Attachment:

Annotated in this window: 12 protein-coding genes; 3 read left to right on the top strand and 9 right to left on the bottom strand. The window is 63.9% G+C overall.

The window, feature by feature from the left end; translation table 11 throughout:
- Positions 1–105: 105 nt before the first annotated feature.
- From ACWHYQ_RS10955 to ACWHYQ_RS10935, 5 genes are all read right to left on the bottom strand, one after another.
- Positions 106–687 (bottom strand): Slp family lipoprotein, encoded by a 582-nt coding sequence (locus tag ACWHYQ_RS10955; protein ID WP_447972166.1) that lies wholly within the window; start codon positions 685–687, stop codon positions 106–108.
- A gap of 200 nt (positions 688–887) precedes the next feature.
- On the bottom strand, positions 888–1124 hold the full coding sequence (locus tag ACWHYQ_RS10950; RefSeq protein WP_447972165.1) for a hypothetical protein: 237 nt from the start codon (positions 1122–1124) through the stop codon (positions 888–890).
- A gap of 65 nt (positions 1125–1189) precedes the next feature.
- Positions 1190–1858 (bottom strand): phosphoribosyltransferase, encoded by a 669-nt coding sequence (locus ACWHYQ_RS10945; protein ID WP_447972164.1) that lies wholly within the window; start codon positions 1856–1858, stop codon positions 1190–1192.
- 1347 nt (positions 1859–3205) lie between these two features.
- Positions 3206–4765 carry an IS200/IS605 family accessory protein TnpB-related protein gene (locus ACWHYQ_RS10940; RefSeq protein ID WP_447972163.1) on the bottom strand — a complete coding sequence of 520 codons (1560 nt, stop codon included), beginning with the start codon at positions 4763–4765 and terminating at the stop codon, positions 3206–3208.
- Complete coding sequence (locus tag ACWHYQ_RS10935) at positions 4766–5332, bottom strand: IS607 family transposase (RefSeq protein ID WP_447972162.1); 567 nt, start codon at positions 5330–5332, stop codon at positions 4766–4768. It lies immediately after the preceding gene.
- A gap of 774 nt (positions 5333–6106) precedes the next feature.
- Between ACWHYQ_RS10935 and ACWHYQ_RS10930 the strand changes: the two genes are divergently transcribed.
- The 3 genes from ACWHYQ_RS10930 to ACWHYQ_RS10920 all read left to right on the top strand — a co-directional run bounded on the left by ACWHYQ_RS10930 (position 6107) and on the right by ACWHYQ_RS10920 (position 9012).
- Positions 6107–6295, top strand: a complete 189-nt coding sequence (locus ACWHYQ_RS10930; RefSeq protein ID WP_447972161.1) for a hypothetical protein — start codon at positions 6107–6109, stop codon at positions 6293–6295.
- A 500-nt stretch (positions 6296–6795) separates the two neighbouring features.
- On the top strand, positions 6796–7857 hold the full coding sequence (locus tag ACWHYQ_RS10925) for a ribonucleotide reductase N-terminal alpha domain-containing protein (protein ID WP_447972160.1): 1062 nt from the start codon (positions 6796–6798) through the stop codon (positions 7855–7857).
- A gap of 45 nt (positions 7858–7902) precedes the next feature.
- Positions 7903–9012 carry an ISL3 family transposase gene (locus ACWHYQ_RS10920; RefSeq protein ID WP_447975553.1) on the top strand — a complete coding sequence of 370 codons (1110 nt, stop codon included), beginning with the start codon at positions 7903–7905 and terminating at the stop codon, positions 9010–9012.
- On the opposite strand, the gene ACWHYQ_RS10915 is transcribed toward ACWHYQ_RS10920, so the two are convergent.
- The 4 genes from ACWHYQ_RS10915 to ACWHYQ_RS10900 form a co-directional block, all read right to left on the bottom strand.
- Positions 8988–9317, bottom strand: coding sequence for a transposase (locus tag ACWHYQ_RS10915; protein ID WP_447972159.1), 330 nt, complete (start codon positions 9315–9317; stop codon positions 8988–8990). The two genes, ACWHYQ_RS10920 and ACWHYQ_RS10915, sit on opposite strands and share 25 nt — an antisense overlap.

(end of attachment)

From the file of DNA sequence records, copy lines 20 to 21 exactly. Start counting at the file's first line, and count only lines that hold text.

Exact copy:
- Positions 7903–9012 carry an ISL3 family transposase gene (locus ACWHYQ_RS10920; RefSeq protein ID WP_447975553.1) on the top strand — a complete coding sequence of 370 codons (1110 nt, stop codon included), beginning with the start codon at positions 7903–7905 and terminating at the stop codon, positions 9010–9012.
- On the opposite strand, the gene ACWHYQ_RS10915 is transcribed toward ACWHYQ_RS10920, so the two are convergent.